Business aviation may still be brimming with righteous indignation over recent attacks by President Barack Obama (in the row over bonus depreciation) and The Wall Street Journal (over the Block Aircraft Registration Request issue), but it now faces bigger and more tangible problems.
I get so sick of hearing pundits talk about how bad it is to criminalize aircraft accidents, how we need to be able to determine the cause of accidents without the threat of criminal sanctions such as fines and jail time impeding the free exchange of information. Some claim that the chilling effect of looming criminal inquiries would thwart the NTSB’s ability to determine probable cause and so on.
So it took a torrent of battling press releases, multiple sound bites and numerous press briefings before we finally learned the real hang-up over the FAA extension bill, and it wasn’t three little airports in West-by-god-Virginia and two other states.
Spending a week at the annual EAA AirVenture Oshkosh show never fails to exhilarate and inspire, but at the same time it can frustrate. The good news is that we U.S. citizens are extraordinarily lucky to live in a country where the federal authorities have decided that it's OK to allow us the freedom to design, build and fly an aeronautical device of our own creation, with few restrictions.
Sometimes, editors simply have to guess. No, not about the facts in their articles, but about what editorial projects will pay off on the time, effort and resources invested in them.
How does one measure the success of an airplane designer?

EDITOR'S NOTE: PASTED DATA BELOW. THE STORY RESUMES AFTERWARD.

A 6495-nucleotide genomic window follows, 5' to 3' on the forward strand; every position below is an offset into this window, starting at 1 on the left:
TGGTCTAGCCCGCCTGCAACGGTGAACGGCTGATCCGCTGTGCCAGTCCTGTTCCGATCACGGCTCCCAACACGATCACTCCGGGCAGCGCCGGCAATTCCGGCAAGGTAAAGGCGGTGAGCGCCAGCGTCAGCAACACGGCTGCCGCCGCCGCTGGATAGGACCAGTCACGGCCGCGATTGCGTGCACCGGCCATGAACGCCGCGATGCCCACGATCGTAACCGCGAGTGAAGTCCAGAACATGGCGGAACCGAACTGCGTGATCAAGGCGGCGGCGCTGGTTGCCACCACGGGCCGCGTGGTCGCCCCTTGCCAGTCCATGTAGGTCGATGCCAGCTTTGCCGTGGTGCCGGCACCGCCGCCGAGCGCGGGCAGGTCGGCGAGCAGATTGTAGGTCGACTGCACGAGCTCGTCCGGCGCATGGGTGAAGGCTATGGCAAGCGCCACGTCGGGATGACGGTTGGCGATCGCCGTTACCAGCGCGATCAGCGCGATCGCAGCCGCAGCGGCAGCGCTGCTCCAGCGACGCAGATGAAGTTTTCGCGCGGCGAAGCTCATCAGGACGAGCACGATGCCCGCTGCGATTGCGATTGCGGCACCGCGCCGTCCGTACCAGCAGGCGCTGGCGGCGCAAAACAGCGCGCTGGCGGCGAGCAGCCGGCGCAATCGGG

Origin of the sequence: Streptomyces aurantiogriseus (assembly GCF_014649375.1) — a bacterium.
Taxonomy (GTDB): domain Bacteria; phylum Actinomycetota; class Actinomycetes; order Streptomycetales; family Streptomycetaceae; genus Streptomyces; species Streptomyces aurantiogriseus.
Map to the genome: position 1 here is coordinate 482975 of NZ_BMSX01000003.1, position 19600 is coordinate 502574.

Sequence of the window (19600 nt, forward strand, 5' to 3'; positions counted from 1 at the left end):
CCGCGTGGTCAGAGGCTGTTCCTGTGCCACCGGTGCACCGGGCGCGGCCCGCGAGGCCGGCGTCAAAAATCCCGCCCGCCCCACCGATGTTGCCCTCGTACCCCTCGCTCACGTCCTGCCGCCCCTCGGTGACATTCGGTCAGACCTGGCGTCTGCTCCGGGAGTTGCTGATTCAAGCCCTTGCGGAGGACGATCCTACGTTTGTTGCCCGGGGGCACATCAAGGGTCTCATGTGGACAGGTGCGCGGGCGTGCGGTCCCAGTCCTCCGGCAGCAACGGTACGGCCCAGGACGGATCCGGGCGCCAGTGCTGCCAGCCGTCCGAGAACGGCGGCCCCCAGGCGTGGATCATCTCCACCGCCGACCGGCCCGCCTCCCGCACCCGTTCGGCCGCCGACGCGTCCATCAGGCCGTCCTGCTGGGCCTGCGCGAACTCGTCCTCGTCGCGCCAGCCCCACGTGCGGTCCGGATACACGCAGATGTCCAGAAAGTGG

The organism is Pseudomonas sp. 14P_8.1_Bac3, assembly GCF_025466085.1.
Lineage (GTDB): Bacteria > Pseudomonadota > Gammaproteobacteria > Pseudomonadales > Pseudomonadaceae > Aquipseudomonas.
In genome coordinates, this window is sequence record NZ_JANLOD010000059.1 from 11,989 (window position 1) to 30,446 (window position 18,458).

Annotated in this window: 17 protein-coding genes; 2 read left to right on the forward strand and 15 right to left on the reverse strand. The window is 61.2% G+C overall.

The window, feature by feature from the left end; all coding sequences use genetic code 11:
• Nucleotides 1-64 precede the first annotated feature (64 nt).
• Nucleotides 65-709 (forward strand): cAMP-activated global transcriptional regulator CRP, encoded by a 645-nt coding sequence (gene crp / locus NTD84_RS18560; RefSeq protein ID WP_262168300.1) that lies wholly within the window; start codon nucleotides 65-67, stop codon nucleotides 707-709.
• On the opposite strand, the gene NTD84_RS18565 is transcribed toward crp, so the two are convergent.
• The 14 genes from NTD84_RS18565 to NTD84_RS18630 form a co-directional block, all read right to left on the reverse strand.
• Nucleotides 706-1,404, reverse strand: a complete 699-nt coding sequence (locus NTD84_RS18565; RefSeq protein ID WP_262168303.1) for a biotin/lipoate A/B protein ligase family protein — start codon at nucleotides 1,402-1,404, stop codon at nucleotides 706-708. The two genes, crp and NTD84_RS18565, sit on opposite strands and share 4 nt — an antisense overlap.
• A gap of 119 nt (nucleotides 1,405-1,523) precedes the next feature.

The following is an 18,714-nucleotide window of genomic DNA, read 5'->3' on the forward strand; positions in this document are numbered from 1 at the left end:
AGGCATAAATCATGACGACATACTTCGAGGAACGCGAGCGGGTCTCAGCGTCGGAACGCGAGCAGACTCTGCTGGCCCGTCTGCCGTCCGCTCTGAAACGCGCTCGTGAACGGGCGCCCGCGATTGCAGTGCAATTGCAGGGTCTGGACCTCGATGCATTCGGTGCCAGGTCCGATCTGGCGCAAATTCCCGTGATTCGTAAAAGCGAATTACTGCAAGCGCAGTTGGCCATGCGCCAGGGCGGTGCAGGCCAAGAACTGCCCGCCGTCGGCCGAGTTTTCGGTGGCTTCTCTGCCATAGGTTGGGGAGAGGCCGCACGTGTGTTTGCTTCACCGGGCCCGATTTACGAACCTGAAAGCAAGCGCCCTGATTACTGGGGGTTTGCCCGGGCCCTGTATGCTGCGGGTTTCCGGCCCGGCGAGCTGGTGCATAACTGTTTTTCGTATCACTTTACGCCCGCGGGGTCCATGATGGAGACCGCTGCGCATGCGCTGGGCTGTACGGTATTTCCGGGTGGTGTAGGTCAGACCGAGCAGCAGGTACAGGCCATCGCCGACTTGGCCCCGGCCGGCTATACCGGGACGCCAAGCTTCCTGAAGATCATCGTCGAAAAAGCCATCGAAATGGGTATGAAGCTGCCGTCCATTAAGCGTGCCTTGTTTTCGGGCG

I recall being at first surprised, then relieved, by the oft-quoted statistic that aviation accounts for just 2 percent of global CO2 emissions. It seems like such a small amount in the grand scheme of greenhouse gases. But a recent report by the World Economic Forum cautions against complacency on the emissions front.
The regional airline business lost more of its luster last week, when Delta Air Lines announced it would retire its entire Saab 340 turboprop fleet and “adjust” flying in 24 small markets, 16 of which benefit from Essential Air Service subsidies.
After a span of 30 years the space shuttle program ended on July 21 when Atlantis landed safely at the Kennedy Space Center in Florida. The landing represented the conclusion of the 135th flight of the reusable space plane, and for me, the end of the only manned space program I had ever really known.
At this year’s Paris Air Show, some big players bellied up to the biojet bar. Boeing flew one of its new 747-8s from the U.S. to the show fueled by a mix of 85-percent jet-A and 15-percent camelina plant oil derivative; Honeywell–the jet-engine and avionics manufacturer–made the trip using a 50-50 mix in a Gulfstream G450.